How to Hang Curtains on Plaster Walls
I hate hanging curtain rods. I think this comes from when I was living in this super old house in San Jose. One day, I was just minding my own business in my bedroom, when the curtain rod next to my bed suddenly crashed to the floor. All that remained on the wall were two gaping holes in the plaster where screws apparently used to be.
After a significant amount of googling, multiple phone calls to my father, and $20 in different sized molly bolts purchased at Home Depot, I managed to rehang the curtain rod. It was a giant hassle, and not a terribly pleasant introduction to hanging things on plaster walls.
So when I was faced with an entire room of windows to curtain in my future office, all I could feel was dread. Three different curtain rods, each with three brackets, into plaster walls. I wanted to cry. But since there was no curtain fairy around my house to hang curtain rods for me, I eventually found my fake positive attitude and did it myself.
It went super smoothly, and mid-way through I realized it’s actually easier to hang curtain rods on plaster walls than drywall. So I decided to write this nice post about my super successful curtain rod hanging method, and why hanging curtain rods on plaster walls is actually awesome!
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Plaster Vs. Drywall: A Short Note
The curtain+curtain rod combo is heavy enough that in an ideal situations, your brackets would go into wood. In the typical, recently-built house, this means getting your screws through the drywall and into a stud. However, studs are only found every 16-24 inches, so it’s unlikely there would be one everywhere you want to put a bracket. To make up for this, we put molly bolts into the wall to support the screw in lieu of a stud. In a house with drywall, you’re going to need molly bolts for most of your brackets. These typically come with the curtain rod, for the record.
However, in older houses with plaster walls, the plaster is supported by lath, strips of wood that look like this:
While I wouldn’t trust this wood to support super heavy things (like a TV), it’s more than enough for some curtains. Meaning: if you drill your holes and hit lath, you don’t need a molly bolt! You put your screw straight into the lath and trust it to hold up your curtain rods.
Now, you won’t always hit lath, so you’ll still need to use a couple molly bolt for the occasional screw. But that is much preferable than for every single screw/bracket.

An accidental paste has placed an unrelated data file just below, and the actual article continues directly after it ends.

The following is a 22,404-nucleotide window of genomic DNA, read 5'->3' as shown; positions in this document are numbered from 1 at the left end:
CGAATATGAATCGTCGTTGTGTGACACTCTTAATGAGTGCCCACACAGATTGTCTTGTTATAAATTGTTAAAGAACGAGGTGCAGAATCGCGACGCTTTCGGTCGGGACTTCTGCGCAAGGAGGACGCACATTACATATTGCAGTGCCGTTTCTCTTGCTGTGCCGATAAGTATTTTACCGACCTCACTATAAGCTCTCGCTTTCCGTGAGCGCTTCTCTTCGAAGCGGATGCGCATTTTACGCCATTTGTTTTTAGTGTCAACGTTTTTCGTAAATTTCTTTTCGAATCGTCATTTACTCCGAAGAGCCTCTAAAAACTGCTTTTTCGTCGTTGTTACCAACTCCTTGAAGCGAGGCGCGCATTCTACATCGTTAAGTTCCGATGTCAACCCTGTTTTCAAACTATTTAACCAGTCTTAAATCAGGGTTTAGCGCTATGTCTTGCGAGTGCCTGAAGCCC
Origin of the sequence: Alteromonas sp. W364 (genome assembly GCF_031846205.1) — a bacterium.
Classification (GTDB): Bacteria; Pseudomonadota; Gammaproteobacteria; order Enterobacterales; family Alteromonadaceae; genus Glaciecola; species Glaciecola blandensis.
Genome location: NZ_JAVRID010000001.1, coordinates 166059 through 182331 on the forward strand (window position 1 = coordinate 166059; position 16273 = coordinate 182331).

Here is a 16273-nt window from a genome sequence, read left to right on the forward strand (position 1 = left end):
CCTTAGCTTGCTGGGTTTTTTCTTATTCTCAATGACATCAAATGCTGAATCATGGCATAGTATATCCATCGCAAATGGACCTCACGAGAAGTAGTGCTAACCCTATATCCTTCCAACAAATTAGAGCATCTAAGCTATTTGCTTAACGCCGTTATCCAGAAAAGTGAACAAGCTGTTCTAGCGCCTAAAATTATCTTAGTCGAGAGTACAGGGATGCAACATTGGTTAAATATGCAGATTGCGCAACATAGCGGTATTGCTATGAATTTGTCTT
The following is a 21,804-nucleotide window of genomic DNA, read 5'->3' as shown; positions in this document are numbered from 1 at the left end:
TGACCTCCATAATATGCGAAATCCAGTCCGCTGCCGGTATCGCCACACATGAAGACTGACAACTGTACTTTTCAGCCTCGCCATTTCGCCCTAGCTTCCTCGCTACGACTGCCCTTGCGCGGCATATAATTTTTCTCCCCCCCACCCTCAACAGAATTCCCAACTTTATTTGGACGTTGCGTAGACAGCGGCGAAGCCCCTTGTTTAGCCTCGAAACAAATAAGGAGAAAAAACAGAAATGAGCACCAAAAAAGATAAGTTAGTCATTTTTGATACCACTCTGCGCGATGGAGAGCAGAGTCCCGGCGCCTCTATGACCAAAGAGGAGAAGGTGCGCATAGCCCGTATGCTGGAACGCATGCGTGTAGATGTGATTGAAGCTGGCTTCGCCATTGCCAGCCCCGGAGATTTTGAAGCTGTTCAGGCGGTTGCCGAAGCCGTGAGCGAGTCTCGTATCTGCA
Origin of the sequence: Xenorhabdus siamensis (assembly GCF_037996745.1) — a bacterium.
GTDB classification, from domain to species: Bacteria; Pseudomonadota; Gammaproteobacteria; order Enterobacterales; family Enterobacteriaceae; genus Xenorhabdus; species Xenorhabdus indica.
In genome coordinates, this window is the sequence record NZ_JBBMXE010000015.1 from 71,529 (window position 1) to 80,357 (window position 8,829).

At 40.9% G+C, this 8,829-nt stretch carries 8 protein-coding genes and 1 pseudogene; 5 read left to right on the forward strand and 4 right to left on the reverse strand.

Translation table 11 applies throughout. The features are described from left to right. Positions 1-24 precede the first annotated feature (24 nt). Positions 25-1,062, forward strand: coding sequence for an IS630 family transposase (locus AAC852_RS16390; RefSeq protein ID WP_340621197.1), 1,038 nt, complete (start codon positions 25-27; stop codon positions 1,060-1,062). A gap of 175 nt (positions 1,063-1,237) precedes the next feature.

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The Easy Way to Hang Curtains on Plaster Walls
Step 1: Mark the Spot for the Bracket
I was hanging my curtains 100 inches above the ground. I marked where that was, then put my bracket up and marked where the holes should go.
If you're hanging your curtains high and wide like everyone says to do, make sure there is enough space for the finial (ball thing at end). Mine was dangerously close to hitting the wall.
Step 2: Drill Top Hole
I drilled the top hole first (check your instructions for the drill bit size, mine was 3/16”,) noting if I hit lath or not. I’ve found that plaster really dulls my drill bits, to the point where they struggle to go through wood after being used on plaster. As a result, it’s super obvious when I hit lath, because my drill bit resists moving further. If there’s not lath, my drill bit suddenly lurches into the wall when I finish drilling through the plaster.
Of the 18 holes I drilled to install my three curtain rods, I hit lath fifteen times, and was required to use a molly bolt on the other three holes.
I’ve written two different instructions based on if you encounter lath or not, read what you need!
If You Hit Lath:
Step 3: Add Screw
If you hit lath, you can add your screw directly into the wall. I didn’t screw the screw in all the way, so that I could take the hanger on and off to drill the second hole. Once the lower screw and bracket were in place, I tightened this top screw.
If You Don't Hit Lath:
Step 3: Insert a Molly Bolt Into the Hole
Molly bolts are typically provided with the curtain rod. They look like this:
Take one and insert it into the hole you’ve already drilled. You’ll need to gently hammer it into place. If, even after hammering, it doesn’t fit (aka, the bolt crushes instead of sliding into the hole) grab a drill bit slightly larger than the one you were using, and enlarge the hole. Be careful! The hole doesn’t need to be huge, just a little bit larger, so that a molly bolt will fit when you hammer.
Step 3.5: Add Screw
I don’t tighten the screw all the way yet, so that I can still add/remove the bracket to mark and drill the second hole.
Step 4: Dry Fit Bracket and Mark Second Hole Hole
I then placed my bracket on the first screw, and marked where my second hole should go. It typically was a little different from where I first marked in step 1, which was totally okay. It’s why I always did this step to double check before I drilled the second hole.
Step 5: Drill Second Hole and Add Screw
See steps 2 and 3 based on if you hit lath or plaster. Note that when you add the screw this time, you should be holding the bracket in place.
Step 6: Repeat for Other Brackets
I had three support brackets per rod.
Step 7: Add Finials to Curtain Rod
Most just screw in.
Step 8: Add Curtains and Place Rod on Brackets. Secure.
Tighten the screws on the brackets to secure the rod in place!
I’d been dreading hanging up these curtain rods for weeks, but it was done in less than two hours! Hanging (light) things on plaster walls is not nearly as difficult as I was imagining; the lath makes things so much easier! I’m almost looking forward to hanging the curtains the curtains in the living room (well, not dreading, at least.) If you haven’t already, check out my super cute curtain tiebacks! The hearts make them perfect for Valentine's Day, but if you have a a pink room like I do, they're great year round.